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World Resources 1996-97 (A joint publication by The World Resource Institute, The United Nations Environment Programme, The United Nations Development Programme, and the World Bank) (Data edited by Dr. Róbinson Rojas)
3. Urban Impacts on Natural Resources URBAN WASTES
The increased levels of consumption characteristic of the populations of urban areas lead to the generation of copious quantities of wastes. The impacts of this pollution are experienced both locally and at great distances from the source. Domestic and industrial discharges contaminate air, land, and water with nutrients and toxics. In turn, degraded air, land, and water harm flora and fauna.
Much of this pollution stems from economic growth and industrialization rather than urbanization per se. Cities, however, concentrate these wastes in one place, straining the ability of local ecosystems to assimilate them. Wetlands, for example, can render small quantities of domestic sewage harmless, yet they are no match for vast quantities of urban sewage. Urbanization itself reduces the assimilative capacity of the environment by removing vegetation, slowing the flows of air and water, generating heat, and reducing the infiltration capacity of the land (102).
This section looks at only a few aspects of pollution: air pollution, especially the formation of urban ozone; municipal solid waste; and water pollution, in particular, the problem of urban sewage.
Urban Air Pollution
Despite the potential for energy efficiency in cities, urban energy demand and fossil fuel consumption continue to grow. Already, the concentrations of airborne pollutants in and around cities far exceed those in rural areas. In addition to their toll on human health, these air pollutants can damage terrestrial and aquatic ecosystems. Not all of this damage can be attributed to urban activities. Nonetheless, sources of emissions are concentrated in or around urban areas--especially in developing countries, where industries still tend to be located in cities. In addition, combustion of the fossil fuels used for urban transportation is playing an ever greater role in air pollution problems. (See Box 3.2.)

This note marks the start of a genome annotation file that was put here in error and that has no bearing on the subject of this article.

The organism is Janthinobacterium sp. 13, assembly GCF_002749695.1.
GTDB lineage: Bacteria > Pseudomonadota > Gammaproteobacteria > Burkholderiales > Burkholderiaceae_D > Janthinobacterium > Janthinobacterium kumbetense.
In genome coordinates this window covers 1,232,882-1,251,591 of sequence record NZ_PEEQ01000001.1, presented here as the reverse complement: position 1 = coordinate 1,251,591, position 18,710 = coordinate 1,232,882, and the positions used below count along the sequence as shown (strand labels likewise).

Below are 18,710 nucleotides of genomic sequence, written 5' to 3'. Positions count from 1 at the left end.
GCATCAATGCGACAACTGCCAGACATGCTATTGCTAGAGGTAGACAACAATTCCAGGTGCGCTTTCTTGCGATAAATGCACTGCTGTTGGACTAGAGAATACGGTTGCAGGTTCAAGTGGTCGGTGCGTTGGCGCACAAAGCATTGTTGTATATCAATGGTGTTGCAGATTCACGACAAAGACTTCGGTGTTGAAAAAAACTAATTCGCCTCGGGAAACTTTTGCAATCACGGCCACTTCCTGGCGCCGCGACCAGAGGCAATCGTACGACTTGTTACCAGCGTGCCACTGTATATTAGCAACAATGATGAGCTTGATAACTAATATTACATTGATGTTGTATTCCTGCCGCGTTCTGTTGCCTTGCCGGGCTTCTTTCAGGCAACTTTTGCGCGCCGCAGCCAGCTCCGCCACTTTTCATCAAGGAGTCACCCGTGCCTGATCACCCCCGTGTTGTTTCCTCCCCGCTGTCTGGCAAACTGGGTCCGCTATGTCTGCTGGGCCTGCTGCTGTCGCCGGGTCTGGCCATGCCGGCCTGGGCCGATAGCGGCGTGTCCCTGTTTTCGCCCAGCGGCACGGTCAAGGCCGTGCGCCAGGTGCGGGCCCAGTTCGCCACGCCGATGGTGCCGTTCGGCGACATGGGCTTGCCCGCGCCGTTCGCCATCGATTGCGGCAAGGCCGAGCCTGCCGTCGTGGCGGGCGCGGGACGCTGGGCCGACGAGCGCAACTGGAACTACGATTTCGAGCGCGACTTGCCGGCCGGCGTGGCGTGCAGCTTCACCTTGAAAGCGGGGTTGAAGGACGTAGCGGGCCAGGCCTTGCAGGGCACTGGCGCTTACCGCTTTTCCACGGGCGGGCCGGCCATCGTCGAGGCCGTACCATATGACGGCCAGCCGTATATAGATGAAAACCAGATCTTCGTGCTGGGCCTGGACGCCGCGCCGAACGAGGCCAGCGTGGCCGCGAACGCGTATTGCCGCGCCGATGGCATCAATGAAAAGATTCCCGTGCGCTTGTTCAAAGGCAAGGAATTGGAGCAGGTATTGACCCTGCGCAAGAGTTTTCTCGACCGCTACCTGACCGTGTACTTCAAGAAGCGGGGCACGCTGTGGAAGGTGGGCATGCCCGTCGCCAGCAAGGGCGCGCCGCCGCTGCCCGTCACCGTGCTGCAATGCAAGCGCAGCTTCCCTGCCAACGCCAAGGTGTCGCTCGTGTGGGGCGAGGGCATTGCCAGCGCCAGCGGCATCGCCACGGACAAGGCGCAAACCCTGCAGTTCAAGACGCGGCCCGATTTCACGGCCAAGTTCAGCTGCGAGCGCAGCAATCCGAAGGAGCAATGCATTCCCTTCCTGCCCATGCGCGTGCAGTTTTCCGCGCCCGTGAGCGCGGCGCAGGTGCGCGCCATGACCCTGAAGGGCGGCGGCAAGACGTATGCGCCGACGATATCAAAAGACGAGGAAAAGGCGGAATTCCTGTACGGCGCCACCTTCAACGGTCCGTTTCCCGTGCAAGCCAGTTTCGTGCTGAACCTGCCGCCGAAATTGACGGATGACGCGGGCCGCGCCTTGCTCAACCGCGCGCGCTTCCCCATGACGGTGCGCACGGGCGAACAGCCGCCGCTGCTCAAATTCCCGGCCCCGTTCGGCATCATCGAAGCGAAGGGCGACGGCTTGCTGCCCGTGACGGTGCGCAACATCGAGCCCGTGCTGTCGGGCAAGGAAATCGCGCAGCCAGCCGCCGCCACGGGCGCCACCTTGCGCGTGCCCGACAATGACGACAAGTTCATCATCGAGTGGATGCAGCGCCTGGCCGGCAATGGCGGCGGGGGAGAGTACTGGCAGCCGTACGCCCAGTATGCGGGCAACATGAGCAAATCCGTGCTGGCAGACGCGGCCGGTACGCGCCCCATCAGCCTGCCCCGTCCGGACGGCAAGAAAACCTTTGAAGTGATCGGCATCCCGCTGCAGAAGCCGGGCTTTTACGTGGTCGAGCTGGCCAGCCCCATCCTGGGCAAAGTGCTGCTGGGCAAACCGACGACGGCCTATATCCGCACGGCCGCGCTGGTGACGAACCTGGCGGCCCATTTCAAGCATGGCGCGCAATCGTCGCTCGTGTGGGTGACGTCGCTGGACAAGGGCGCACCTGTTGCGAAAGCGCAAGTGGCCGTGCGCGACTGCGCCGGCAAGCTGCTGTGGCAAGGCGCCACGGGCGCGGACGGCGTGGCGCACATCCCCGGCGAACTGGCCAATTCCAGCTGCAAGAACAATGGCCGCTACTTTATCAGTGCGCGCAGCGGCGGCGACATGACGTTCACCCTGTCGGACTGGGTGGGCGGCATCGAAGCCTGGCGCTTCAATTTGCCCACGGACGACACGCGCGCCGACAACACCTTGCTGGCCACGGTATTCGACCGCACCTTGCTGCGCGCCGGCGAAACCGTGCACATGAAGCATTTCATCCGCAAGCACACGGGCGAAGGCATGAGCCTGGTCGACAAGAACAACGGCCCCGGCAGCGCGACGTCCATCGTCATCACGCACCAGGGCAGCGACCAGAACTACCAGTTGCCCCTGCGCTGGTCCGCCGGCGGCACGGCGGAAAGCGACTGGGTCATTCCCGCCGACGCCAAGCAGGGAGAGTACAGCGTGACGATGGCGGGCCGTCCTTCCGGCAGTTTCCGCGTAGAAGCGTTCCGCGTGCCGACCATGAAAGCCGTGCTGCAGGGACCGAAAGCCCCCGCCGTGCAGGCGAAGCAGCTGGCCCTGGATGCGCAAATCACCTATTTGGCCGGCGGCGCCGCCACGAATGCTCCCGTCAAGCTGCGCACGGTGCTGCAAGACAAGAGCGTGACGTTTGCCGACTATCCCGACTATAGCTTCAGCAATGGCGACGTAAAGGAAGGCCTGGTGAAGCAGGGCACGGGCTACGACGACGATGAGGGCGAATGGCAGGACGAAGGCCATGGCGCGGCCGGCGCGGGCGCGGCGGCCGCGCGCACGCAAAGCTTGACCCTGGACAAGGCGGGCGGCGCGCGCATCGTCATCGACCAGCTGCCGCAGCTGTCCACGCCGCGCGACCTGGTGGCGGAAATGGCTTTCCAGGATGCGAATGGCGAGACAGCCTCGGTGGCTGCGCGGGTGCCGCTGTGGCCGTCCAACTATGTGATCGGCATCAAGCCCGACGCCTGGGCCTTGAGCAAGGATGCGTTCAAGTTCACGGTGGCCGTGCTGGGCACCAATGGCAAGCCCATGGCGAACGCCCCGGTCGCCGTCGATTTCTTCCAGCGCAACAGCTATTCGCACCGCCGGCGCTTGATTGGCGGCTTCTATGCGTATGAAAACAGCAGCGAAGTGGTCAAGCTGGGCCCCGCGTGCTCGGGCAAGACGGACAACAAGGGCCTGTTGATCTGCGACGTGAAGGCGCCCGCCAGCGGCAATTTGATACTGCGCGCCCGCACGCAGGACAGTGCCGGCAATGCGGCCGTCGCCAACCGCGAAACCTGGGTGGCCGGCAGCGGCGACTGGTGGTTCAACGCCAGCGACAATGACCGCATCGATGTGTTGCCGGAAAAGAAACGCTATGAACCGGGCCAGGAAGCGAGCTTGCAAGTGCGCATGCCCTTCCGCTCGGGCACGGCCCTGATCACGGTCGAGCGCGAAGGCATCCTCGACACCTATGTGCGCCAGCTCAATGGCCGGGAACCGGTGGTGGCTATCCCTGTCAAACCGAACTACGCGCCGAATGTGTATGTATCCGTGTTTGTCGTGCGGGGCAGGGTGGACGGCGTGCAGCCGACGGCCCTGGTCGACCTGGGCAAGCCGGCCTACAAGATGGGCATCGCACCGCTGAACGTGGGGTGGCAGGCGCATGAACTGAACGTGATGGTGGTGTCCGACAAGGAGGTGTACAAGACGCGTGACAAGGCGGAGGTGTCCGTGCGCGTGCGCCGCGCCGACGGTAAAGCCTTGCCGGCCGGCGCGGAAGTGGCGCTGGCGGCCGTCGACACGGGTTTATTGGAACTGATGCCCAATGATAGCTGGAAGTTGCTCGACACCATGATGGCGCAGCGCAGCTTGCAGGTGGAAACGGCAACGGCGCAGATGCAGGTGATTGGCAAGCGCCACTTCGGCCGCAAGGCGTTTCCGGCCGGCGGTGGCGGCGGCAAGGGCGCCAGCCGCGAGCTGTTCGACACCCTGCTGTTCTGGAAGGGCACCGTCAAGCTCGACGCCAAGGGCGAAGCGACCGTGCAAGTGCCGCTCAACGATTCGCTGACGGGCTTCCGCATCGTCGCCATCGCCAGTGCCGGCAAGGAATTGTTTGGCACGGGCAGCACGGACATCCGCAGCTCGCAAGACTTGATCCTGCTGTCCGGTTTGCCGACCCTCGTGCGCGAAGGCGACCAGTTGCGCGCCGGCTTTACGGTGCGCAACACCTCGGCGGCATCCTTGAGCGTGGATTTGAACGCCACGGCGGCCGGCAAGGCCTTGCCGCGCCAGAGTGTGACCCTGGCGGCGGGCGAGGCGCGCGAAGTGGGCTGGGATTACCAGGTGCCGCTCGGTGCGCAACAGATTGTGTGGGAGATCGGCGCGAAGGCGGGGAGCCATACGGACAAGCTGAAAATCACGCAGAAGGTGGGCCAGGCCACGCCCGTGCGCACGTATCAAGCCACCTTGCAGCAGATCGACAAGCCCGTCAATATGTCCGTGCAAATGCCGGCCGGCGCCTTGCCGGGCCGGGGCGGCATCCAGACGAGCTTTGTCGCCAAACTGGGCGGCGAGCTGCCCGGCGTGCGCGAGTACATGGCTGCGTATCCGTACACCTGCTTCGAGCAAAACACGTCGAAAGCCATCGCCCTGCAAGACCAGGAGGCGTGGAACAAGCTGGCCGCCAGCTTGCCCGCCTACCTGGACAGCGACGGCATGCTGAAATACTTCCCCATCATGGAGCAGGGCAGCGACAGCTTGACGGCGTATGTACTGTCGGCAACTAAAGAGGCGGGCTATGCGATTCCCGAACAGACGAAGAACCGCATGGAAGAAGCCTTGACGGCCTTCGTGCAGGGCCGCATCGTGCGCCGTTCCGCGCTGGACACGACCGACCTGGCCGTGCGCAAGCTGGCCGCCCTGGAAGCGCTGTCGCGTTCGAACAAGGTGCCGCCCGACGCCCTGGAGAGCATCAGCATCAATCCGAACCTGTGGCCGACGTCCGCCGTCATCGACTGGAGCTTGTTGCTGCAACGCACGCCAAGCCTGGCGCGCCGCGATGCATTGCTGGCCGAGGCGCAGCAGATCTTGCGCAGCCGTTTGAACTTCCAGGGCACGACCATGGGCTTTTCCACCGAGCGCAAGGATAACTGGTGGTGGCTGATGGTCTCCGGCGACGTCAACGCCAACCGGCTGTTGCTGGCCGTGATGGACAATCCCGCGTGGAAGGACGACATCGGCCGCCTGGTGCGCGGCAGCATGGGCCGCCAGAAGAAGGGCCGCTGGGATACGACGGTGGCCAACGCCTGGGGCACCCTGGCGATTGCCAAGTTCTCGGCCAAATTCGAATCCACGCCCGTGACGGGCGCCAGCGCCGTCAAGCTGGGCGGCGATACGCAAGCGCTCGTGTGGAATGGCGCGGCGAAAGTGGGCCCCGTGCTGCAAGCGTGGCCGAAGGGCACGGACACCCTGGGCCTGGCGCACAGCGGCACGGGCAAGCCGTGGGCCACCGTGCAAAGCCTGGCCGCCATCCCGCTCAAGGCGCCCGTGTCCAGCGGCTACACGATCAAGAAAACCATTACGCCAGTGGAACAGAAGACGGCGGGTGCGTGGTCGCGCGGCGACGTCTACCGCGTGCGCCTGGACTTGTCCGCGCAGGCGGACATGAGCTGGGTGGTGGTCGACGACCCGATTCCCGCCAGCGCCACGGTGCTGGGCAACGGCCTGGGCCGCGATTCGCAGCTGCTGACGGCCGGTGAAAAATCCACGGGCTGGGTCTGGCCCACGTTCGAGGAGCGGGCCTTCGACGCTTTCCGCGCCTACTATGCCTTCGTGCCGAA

Air quality standards are typically set with human health in mind, but some forms of ecosystem damage can occur at far lower levels. Table 3.2 compares health-based standards with the levels at which ecosystem damage has been documented. In most northern European cities, for example, sulfur dioxide concentrations rarely exceed World Health Organization guidelines, yet sulfur deposition still exceeds the levels at which ecosystem damage can occur. In fact, some efforts to reduce the health effects of urban air pollution in developed countries have actually increased damage to ecosystems. The tall smokestacks built to disperse pollutants in cities such as New York, Philadelphia, and Pittsburgh in the United States ultimately contributed to the acidification of lakes in the Adirondack Mountains (103). In most developed countries, however, stringent pollution control laws and new technologies have reduced sulfur emissions dramatically since the 1950s.
In China, where urban use of high-sulfur coal for cooking and domestic heating is common, urban emissions of sulfur dioxide--a precursor to acid rain-- may double or even triple over the next two or three decades (104). Already, damage to aquatic and terrestrial ecosystems has been documented downwind from most Chinese cities. In the Wanxian District downwind from the city of Chongqing, 26 percent of a 65,000-hectare pine forest has died, at least in part because of air pollution. Extensive soil acidification in the region has caused damage to farm produce and a drop in harvest yields (105).